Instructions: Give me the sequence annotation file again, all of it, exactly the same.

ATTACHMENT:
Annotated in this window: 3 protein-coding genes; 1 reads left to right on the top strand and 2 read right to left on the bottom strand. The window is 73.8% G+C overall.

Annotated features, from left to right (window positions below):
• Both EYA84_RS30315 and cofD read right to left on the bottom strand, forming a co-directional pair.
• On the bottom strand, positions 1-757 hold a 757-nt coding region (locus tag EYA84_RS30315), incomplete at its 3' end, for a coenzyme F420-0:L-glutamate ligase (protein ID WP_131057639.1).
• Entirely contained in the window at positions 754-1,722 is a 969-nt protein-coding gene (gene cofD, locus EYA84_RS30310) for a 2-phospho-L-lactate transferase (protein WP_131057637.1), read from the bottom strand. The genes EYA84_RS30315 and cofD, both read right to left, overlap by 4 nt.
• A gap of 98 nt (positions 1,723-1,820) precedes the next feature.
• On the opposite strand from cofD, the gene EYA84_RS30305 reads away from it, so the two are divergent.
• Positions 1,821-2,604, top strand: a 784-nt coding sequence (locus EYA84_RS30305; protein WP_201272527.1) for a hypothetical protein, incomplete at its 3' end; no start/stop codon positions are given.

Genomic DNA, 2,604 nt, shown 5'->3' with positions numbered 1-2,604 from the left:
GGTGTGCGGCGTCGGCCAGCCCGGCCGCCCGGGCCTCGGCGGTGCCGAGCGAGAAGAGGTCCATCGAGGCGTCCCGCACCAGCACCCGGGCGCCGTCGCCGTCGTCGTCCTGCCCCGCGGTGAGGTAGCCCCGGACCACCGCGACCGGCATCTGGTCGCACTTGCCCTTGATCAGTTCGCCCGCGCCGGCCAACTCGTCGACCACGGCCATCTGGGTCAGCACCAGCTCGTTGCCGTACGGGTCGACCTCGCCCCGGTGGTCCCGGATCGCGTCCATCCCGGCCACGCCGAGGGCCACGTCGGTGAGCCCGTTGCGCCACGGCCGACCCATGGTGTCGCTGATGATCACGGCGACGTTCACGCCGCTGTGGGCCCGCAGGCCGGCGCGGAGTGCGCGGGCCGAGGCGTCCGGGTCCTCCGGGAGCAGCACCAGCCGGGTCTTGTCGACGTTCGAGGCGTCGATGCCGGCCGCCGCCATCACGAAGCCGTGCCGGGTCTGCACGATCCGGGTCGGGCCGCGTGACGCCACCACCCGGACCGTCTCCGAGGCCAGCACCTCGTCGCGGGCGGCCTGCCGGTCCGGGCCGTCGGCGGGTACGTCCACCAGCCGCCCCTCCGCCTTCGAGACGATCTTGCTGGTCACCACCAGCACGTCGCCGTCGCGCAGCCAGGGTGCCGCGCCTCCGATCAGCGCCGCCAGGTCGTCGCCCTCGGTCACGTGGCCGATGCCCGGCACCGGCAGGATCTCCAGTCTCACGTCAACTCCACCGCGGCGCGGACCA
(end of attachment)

Annotated in this window: 3 protein-coding genes; 1 reads left to right on the top strand and 2 read right to left on the bottom strand. The window is 73.8% G+C overall.

Annotated features, from left to right (window positions below):
• Both EYA84_RS30315 and cofD read right to left on the bottom strand, forming a co-directional pair.
• On the bottom strand, positions 1-757 hold a 757-nt coding region (locus tag EYA84_RS30315), incomplete at its 3' end, for a coenzyme F420-0:L-glutamate ligase (protein ID WP_131057639.1).
• Entirely contained in the window at positions 754-1,722 is a 969-nt protein-coding gene (gene cofD, locus EYA84_RS30310) for a 2-phospho-L-lactate transferase (protein WP_131057637.1), read from the bottom strand. The genes EYA84_RS30315 and cofD, both read right to left, overlap by 4 nt.
• A gap of 98 nt (positions 1,723-1,820) precedes the next feature.
• On the opposite strand from cofD, the gene EYA84_RS30305 reads away from it, so the two are divergent.
• Positions 1,821-2,604, top strand: a 784-nt coding sequence (locus EYA84_RS30305; protein WP_201272527.1) for a hypothetical protein, incomplete at its 3' end; no start/stop codon positions are given.

Genomic DNA, 2,604 nt, shown 5'->3' with positions numbered 1-2,604 from the left:
GGTGTGCGGCGTCGGCCAGCCCGGCCGCCCGGGCCTCGGCGGTGCCGAGCGAGAAGAGGTCCATCGAGGCGTCCCGCACCAGCACCCGGGCGCCGTCGCCGTCGTCGTCCTGCCCCGCGGTGAGGTAGCCCCGGACCACCGCGACCGGCATCTGGTCGCACTTGCCCTTGATCAGTTCGCCCGCGCCGGCCAACTCGTCGACCACGGCCATCTGGGTCAGCACCAGCTCGTTGCCGTACGGGTCGACCTCGCCCCGGTGGTCCCGGATCGCGTCCATCCCGGCCACGCCGAGGGCCACGTCGGTGAGCCCGTTGCGCCACGGCCGACCCATGGTGTCGCTGATGATCACGGCGACGTTCACGCCGCTGTGGGCCCGCAGGCCGGCGCGGAGTGCGCGGGCCGAGGCGTCCGGGTCCTCCGGGAGCAGCACCAGCCGGGTCTTGTCGACGTTCGAGGCGTCGATGCCGGCCGCCGCCATCACGAAGCCGTGCCGGGTCTGCACGATCCGGGTCGGGCCGCGTGACGCCACCACCCGGACCGTCTCCGAGGCCAGCACCTCGTCGCGGGCGGCCTGCCGGTCCGGGCCGTCGGCGGGTACGTCCACCAGCCGCCCCTCCGCCTTCGAGACGATCTTGCTGGTCACCACCAGCACGTCGCCGTCGCGCAGCCAGGGTGCCGCGCCTCCGATCAGCGCCGCCAGGTCGTCGCCCTCGGTCACGTGGCCGATGCCCGGCACCGGCAGGATCTCCAGTCTCACGTCAACTCCACCGCGGCGCGGACCA